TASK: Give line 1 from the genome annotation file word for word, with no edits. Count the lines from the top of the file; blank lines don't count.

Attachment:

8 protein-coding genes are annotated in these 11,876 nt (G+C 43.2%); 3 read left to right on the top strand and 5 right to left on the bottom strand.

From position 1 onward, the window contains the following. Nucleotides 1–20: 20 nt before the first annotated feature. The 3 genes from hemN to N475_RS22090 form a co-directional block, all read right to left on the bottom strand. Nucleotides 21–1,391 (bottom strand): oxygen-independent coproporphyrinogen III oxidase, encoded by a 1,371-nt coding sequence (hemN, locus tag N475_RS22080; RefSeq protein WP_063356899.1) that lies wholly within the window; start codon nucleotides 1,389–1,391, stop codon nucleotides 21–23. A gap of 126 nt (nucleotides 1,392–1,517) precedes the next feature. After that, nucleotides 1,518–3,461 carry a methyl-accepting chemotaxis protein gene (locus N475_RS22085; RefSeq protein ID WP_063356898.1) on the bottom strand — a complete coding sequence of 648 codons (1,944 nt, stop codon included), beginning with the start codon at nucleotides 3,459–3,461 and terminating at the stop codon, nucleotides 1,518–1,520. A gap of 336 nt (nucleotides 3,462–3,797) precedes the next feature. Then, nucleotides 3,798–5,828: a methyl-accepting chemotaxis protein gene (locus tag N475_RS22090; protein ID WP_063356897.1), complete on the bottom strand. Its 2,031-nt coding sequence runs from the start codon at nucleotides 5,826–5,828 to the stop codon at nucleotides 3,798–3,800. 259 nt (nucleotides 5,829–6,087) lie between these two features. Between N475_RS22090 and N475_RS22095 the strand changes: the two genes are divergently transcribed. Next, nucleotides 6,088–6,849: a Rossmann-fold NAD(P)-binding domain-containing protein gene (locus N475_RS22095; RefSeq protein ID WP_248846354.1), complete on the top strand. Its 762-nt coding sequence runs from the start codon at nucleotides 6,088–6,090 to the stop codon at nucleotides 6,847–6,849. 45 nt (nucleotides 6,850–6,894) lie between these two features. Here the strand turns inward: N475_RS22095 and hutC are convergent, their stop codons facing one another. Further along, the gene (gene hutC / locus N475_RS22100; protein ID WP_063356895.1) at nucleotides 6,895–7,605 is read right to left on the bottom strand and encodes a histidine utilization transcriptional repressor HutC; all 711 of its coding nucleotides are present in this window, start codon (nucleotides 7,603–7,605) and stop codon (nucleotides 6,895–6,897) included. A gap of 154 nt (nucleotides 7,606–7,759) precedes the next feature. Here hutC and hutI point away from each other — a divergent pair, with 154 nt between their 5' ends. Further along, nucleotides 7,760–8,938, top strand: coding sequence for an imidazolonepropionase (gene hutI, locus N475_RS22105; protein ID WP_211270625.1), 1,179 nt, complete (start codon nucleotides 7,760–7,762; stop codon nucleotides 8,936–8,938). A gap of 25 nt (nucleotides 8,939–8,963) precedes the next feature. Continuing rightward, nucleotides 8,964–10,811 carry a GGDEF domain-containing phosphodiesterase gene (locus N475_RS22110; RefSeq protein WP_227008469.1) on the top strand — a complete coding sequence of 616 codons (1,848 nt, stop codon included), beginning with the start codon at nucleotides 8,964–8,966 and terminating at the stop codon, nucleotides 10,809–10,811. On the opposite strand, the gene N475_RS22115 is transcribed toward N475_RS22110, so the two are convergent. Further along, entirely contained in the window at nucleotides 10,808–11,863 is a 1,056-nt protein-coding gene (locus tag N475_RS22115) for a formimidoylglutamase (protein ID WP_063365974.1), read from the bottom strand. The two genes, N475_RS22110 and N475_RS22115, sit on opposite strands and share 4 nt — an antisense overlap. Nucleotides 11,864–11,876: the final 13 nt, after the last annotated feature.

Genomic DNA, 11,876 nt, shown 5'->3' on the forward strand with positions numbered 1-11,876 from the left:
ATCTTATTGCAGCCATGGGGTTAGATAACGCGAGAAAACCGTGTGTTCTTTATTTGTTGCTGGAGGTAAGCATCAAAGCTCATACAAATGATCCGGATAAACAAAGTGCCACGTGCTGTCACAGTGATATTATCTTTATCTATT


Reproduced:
8 protein-coding genes are annotated in these 11,876 nt (G+C 43.2%); 3 read left to right on the top strand and 5 right to left on the bottom strand.